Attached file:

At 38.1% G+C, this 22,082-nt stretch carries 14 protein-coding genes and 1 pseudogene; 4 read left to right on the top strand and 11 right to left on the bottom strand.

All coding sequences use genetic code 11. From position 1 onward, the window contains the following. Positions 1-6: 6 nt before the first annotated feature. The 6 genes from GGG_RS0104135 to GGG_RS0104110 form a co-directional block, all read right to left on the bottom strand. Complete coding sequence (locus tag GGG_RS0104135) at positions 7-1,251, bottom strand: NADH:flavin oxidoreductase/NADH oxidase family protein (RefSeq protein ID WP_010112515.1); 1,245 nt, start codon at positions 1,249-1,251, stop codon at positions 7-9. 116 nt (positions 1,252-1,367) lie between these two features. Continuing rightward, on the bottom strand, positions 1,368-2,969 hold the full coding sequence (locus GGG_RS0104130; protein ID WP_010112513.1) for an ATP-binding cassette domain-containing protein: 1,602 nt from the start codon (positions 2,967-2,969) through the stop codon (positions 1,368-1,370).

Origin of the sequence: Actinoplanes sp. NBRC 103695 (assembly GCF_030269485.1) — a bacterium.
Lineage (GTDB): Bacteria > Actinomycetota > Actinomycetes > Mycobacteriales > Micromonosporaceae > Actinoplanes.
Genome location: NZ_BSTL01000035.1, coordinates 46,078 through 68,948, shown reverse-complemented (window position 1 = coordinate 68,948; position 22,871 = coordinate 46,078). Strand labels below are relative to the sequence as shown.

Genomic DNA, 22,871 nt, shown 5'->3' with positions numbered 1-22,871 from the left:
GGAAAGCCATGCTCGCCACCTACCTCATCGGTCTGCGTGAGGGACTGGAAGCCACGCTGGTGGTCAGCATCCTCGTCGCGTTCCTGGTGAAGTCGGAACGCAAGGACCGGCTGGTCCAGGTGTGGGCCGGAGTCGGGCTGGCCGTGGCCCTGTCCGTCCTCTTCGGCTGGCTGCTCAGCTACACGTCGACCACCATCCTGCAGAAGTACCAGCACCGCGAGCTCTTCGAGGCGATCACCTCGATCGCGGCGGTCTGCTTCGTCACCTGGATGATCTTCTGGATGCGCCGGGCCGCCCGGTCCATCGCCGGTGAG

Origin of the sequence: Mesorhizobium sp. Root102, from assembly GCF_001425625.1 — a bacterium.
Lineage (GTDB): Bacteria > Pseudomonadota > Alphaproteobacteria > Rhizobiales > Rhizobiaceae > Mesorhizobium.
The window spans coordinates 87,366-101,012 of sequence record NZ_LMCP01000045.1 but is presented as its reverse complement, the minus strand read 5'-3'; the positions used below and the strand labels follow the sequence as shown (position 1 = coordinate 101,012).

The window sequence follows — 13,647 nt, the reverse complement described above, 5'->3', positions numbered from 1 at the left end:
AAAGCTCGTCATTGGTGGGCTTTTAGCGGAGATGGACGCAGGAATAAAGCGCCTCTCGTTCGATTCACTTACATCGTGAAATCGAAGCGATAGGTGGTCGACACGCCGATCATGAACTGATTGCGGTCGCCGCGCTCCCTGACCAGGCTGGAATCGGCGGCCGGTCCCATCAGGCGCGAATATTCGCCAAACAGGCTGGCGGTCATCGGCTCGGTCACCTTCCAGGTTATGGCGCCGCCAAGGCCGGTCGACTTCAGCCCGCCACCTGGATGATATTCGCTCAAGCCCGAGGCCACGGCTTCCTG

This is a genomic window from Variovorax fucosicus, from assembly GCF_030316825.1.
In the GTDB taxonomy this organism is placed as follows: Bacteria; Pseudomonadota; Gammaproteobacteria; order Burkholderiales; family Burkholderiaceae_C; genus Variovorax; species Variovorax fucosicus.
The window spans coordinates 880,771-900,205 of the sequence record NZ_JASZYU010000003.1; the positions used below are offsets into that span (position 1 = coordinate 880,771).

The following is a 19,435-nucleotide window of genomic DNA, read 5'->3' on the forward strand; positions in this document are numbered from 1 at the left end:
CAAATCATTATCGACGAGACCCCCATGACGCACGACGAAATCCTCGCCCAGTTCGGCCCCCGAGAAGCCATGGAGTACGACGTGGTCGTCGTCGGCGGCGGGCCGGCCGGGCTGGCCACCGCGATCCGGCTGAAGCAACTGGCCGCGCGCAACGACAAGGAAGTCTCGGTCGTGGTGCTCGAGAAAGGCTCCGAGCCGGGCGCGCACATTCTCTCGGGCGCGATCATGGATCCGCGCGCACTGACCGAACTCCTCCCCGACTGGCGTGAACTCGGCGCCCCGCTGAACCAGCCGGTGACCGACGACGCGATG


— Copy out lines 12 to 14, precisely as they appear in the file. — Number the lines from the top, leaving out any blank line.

AAAGCTCGTCATTGGTGGGCTTTTAGCGGAGATGGACGCAGGAATAAAGCGCCTCTCGTTCGATTCACTTACATCGTGAAATCGAAGCGATAGGTGGTCGACACGCCGATCATGAACTGATTGCGGTCGCCGCGCTCCCTGACCAGGCTGGAATCGGCGGCCGGTCCCATCAGGCGCGAATATTCGCCAAACAGGCTGGCGGTCATCGGCTCGGTCACCTTCCAGGTTATGGCGCCGCCAAGGCCGGTCGACTTCAGCCCGCCACCTGGATGATATTCGCTCAAGCCCGAGGCCACGGCTTCCTG

This is a genomic window from Variovorax fucosicus, from assembly GCF_030316825.1.
In the GTDB taxonomy this organism is placed as follows: Bacteria; Pseudomonadota; Gammaproteobacteria; order Burkholderiales; family Burkholderiaceae_C; genus Variovorax; species Variovorax fucosicus.